You might have some grand home remodeling ideas, but you must be realistic when remodeling a house. You need to make sure you'll get out what you put into your home additions — you need to make sure your home additions' return on investments is truly worthwhile.
Home Additions Help Aging in Place
A recent poll of baby boomers found many don't intend to downsize in retirement or move to the Sunshine State. Many intend to stay put in their current home, making the space more livable with home additions and kitchen and bathroom remodeling projects. According to a recent article by The Washington Post, a survey by the Demand Institute shows boomers aren't as concerned about aging-in-place features even though they do plan to stay put. Most want to update the home's style, improve energy efficiency and increase the value of their homes. For baby boomers living in Maryland and Virginia, it's a good idea to consult with a design-build contractor who can help with remodeling goals for better lifestyles in retirement.
Not Moving Out
The survey showed 63 percent of baby boomers between the ages of 50 and 69 have no intention to move in retirement. Eighty-five percent are staying in their current home by choice. Forty percent said they intend to take on a major renovation project in the next three years. It makes the most sense to renovate an outdated kitchen or bathroom. Even though fewer baby boomers said they wanted to renovate for health needs or to make the home more elder-friendly, it's important to make home improvements with safety and health needs in mind.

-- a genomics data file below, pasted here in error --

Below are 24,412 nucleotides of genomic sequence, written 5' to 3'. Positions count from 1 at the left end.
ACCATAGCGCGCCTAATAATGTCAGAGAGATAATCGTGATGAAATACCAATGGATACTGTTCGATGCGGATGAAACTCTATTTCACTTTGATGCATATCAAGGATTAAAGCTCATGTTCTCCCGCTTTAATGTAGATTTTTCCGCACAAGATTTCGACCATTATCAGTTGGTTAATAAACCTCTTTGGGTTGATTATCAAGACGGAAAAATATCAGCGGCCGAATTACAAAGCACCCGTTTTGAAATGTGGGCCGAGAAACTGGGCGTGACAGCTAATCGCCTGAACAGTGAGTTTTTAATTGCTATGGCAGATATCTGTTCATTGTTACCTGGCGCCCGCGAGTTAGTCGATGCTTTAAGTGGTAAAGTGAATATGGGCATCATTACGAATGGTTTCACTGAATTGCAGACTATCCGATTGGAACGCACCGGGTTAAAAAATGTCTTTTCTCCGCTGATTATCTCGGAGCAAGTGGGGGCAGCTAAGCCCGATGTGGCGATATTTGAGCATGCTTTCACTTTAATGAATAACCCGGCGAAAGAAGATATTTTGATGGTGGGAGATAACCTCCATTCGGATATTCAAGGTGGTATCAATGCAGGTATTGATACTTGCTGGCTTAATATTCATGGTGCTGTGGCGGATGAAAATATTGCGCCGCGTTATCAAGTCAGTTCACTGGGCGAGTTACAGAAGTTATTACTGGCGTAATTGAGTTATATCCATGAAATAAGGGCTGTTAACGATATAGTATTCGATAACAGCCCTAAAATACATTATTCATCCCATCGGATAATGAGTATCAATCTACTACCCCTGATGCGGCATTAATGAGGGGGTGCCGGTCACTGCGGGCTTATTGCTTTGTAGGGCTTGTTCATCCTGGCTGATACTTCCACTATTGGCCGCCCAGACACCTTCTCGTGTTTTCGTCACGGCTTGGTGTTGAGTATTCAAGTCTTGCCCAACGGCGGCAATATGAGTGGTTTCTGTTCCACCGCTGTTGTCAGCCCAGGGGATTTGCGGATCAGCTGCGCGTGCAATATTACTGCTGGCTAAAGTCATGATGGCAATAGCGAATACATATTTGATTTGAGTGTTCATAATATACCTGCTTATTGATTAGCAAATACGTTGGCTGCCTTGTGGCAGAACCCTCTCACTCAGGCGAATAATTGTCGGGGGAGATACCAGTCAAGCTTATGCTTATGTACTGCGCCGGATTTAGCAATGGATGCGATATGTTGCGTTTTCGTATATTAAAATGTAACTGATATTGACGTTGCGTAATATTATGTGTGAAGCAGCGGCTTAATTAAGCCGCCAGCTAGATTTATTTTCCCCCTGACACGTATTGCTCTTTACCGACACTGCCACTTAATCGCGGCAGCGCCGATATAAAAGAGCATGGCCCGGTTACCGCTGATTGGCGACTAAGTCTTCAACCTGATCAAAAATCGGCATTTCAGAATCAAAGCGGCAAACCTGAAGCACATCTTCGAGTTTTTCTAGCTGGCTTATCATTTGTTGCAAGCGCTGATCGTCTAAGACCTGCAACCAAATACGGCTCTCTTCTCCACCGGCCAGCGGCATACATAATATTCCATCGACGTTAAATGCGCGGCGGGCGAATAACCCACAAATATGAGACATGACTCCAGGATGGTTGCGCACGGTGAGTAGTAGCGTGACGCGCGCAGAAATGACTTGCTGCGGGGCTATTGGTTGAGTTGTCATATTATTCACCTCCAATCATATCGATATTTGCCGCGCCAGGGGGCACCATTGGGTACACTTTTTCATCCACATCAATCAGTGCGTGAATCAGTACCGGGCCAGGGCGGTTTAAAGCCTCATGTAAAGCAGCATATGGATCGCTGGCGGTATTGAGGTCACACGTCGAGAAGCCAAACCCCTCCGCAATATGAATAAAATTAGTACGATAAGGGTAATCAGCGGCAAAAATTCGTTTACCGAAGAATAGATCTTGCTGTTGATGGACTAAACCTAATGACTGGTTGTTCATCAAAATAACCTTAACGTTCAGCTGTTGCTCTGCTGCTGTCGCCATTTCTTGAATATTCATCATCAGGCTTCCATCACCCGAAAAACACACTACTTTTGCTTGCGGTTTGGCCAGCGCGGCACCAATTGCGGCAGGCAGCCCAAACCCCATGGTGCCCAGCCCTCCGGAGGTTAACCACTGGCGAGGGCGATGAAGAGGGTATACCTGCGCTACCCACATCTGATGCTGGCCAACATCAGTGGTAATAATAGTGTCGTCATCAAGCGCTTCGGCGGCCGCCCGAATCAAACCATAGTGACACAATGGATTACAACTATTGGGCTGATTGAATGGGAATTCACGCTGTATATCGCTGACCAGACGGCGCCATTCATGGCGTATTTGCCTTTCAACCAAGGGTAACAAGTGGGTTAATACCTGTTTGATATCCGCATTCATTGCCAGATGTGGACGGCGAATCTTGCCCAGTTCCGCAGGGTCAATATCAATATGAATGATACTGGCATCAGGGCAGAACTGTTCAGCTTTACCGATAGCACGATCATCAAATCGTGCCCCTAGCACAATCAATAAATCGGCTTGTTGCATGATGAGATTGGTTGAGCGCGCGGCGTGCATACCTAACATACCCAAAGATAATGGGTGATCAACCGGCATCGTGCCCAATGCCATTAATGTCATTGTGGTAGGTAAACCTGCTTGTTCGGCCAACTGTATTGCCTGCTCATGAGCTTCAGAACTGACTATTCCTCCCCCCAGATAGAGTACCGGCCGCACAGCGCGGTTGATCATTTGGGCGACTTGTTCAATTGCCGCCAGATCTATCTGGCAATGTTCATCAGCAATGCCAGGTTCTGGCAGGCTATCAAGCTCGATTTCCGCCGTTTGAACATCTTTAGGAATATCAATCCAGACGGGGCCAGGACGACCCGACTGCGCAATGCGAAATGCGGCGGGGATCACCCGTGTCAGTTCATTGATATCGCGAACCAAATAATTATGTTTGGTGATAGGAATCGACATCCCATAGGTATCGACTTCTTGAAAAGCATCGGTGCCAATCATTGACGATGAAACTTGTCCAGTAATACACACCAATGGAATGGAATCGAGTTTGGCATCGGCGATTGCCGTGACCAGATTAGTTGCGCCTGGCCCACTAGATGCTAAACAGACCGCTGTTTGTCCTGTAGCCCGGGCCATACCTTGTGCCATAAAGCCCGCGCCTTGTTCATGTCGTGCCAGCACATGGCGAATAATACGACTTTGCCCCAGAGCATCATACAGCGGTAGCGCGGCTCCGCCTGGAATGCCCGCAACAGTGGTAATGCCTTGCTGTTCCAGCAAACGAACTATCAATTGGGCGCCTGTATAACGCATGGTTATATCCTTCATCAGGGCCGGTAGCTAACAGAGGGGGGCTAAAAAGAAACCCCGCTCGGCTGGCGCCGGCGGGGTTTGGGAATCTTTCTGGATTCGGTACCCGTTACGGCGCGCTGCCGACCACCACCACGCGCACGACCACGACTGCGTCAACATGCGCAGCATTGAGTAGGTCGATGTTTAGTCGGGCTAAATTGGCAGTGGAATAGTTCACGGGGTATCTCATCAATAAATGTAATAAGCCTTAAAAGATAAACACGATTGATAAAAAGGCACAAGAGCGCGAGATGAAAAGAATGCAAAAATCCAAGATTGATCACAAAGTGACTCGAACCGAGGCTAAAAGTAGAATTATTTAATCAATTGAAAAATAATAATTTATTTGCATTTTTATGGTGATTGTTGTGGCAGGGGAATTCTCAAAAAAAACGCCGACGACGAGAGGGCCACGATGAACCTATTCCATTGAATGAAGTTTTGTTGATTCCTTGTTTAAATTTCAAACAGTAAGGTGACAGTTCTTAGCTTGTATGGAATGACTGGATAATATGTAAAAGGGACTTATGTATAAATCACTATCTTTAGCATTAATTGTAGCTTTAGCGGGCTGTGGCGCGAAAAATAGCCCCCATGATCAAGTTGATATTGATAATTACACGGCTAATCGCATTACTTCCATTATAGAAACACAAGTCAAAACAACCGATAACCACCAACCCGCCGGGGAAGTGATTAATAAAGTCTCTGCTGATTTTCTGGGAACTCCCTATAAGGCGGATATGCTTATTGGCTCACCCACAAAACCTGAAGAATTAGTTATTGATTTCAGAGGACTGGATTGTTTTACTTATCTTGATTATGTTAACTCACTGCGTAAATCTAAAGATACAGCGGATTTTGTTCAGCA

Staying in the suburbs
While most pre-retirees and retirees plan to stay put, those who do plan to move don't intend to go very far. More than 50 percent said they would move within 30 miles of their current home. Only one in five favor senior housing or 55-and-older age-restricted communities. Sixty-seven percent said they plan to stay within the same state.
Adapting a two-story home